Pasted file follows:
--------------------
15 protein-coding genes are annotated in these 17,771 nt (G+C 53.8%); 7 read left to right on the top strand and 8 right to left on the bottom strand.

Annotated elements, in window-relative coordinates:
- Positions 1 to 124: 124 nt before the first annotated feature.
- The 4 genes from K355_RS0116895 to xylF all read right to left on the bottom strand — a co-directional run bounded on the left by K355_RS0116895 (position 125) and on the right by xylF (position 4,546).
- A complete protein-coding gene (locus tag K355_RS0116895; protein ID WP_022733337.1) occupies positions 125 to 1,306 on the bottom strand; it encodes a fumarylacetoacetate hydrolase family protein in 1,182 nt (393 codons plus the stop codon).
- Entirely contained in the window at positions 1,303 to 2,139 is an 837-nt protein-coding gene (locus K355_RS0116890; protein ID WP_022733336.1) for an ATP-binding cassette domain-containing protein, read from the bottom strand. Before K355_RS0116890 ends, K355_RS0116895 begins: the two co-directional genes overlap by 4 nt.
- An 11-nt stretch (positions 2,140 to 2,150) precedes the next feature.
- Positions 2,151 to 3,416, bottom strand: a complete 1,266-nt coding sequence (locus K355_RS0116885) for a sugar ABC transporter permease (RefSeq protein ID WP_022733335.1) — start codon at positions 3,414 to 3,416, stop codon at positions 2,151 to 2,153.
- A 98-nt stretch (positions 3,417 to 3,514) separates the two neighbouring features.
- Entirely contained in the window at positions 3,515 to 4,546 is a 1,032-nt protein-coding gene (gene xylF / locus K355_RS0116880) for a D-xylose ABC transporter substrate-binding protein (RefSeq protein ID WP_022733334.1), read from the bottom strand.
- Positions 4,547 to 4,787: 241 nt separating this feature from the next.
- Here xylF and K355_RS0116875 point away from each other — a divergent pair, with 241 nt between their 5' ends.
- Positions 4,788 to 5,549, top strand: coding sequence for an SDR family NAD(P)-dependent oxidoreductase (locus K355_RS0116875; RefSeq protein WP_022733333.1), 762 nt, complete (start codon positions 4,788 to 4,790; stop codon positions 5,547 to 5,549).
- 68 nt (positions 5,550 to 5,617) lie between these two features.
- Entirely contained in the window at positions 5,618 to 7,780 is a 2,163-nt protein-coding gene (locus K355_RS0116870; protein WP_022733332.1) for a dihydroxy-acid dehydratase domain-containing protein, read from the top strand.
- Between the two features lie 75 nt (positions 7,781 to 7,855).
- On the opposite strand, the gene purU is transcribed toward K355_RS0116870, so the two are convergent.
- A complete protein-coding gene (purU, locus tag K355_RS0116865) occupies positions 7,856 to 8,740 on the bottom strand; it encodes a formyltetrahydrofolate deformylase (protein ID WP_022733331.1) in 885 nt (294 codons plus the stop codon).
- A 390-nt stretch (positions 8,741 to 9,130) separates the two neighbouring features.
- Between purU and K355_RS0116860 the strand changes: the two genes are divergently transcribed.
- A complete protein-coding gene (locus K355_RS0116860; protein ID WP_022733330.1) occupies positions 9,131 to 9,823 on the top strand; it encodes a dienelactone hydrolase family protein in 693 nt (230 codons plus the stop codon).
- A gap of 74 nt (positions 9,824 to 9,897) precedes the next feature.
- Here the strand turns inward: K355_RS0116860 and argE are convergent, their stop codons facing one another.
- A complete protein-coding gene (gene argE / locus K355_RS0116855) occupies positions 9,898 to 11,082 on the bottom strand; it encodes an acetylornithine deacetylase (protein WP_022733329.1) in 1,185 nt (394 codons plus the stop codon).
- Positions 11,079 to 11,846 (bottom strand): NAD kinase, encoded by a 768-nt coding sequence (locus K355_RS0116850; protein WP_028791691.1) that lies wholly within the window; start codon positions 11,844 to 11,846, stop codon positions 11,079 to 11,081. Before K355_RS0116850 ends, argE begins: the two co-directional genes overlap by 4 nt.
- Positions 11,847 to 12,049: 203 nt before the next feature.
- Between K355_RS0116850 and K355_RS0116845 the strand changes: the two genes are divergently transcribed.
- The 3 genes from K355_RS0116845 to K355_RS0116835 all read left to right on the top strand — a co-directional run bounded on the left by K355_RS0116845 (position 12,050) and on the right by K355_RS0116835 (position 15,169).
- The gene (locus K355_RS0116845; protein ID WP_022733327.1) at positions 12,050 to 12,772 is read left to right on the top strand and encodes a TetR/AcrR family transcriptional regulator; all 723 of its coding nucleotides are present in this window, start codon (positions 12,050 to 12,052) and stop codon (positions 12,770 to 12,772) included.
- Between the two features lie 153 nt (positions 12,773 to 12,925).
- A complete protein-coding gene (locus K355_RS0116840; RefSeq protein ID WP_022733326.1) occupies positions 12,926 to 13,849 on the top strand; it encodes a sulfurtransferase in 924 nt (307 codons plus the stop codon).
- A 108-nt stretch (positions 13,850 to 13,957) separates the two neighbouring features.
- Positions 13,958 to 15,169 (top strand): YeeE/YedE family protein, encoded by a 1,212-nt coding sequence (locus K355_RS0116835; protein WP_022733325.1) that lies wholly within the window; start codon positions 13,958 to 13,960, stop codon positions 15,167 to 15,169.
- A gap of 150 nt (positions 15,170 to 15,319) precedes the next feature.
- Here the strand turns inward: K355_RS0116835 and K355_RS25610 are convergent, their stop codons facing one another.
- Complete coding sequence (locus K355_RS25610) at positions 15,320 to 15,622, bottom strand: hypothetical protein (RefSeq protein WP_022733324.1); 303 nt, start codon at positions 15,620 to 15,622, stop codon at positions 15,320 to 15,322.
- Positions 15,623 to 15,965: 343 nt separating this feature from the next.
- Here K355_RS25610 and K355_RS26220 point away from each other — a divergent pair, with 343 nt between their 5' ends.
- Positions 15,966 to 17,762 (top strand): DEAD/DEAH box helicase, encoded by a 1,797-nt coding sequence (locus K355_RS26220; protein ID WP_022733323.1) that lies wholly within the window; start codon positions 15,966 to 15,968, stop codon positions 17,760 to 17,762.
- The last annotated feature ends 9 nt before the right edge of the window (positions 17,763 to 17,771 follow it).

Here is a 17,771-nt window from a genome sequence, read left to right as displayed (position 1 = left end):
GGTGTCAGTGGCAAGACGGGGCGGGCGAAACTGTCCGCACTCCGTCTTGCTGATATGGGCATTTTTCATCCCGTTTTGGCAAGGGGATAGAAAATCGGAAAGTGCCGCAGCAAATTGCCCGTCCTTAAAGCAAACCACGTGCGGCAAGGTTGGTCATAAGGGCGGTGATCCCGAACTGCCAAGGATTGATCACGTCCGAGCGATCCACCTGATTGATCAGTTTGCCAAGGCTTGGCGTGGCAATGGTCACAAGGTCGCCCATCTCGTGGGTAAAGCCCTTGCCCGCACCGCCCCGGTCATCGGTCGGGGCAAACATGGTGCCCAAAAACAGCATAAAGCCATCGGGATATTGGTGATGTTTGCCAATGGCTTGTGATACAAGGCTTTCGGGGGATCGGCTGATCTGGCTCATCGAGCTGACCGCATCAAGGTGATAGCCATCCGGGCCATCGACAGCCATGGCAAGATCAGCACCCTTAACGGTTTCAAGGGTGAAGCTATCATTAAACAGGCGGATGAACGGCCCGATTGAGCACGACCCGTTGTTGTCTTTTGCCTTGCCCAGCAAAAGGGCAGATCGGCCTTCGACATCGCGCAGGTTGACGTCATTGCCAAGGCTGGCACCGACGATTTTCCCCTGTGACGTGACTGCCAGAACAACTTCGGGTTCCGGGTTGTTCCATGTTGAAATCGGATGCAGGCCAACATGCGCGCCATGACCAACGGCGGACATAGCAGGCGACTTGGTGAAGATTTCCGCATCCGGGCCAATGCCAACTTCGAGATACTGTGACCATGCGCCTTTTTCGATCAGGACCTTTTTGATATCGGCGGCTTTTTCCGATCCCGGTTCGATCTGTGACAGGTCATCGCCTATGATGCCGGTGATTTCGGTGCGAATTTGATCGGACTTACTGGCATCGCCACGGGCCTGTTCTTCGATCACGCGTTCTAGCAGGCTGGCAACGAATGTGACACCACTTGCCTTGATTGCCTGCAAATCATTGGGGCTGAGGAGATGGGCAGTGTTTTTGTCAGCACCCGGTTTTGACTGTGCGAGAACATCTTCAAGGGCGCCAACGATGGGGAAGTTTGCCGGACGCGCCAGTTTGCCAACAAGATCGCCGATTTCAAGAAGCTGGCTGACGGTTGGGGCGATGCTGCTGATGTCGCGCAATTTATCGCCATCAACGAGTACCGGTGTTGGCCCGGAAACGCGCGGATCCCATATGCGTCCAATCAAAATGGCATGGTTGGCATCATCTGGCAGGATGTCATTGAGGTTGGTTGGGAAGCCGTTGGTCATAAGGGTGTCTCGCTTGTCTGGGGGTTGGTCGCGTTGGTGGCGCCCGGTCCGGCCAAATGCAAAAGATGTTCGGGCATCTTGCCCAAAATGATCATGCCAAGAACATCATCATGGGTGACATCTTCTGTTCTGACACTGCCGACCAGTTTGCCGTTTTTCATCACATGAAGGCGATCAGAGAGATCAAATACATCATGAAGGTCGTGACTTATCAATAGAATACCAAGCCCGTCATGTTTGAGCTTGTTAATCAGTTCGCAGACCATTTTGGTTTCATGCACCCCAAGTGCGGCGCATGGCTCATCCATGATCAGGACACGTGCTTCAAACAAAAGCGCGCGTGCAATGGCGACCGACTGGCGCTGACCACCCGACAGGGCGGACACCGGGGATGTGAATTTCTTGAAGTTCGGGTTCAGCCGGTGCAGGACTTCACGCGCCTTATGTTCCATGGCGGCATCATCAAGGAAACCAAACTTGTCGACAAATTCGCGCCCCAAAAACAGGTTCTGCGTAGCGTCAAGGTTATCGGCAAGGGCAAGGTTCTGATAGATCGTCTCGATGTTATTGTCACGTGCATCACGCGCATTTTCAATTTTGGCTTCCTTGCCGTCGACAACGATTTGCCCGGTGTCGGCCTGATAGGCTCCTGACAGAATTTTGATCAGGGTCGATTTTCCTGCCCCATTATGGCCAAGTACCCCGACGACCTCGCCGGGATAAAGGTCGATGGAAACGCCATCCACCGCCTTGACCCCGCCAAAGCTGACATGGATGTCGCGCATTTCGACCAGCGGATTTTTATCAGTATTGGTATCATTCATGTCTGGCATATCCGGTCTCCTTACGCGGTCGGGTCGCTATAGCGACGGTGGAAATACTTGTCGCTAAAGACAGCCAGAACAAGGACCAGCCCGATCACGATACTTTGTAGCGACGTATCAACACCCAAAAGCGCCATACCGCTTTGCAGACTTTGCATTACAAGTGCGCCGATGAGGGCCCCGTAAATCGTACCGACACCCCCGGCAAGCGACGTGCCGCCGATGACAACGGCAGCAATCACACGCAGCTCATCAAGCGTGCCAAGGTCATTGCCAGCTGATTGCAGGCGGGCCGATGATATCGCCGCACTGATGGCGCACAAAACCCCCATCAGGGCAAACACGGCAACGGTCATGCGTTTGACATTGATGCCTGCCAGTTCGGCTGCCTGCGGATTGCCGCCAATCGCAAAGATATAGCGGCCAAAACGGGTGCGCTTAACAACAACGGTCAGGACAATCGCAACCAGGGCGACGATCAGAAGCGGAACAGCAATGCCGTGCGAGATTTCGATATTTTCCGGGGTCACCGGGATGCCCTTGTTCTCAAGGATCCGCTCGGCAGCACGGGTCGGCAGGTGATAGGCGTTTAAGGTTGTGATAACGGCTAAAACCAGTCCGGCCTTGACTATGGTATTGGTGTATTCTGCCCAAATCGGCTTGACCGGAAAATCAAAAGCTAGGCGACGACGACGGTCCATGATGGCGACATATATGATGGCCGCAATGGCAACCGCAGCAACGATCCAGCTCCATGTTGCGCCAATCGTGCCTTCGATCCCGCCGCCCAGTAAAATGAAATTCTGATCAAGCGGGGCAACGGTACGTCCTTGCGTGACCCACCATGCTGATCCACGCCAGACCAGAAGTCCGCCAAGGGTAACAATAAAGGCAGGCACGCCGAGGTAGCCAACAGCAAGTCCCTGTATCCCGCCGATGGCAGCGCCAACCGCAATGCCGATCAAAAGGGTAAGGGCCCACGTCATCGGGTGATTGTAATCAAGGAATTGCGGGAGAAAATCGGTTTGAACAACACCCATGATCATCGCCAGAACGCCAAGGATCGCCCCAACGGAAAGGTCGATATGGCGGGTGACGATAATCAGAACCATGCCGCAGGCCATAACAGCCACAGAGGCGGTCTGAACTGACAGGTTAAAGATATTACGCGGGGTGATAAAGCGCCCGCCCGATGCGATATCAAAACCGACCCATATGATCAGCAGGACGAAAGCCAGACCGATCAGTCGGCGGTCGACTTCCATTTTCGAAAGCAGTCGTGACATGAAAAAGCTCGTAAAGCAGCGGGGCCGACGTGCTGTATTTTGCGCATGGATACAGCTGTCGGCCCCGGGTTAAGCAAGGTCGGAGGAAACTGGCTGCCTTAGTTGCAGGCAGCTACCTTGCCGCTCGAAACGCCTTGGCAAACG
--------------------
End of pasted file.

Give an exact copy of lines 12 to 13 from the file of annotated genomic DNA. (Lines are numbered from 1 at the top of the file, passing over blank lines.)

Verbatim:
- Here xylF and K355_RS0116875 point away from each other — a divergent pair, with 241 nt between their 5' ends.
- Positions 4,788 to 5,549, top strand: coding sequence for an SDR family NAD(P)-dependent oxidoreductase (locus K355_RS0116875; RefSeq protein WP_022733333.1), 762 nt, complete (start codon positions 4,788 to 4,790; stop codon positions 5,547 to 5,549).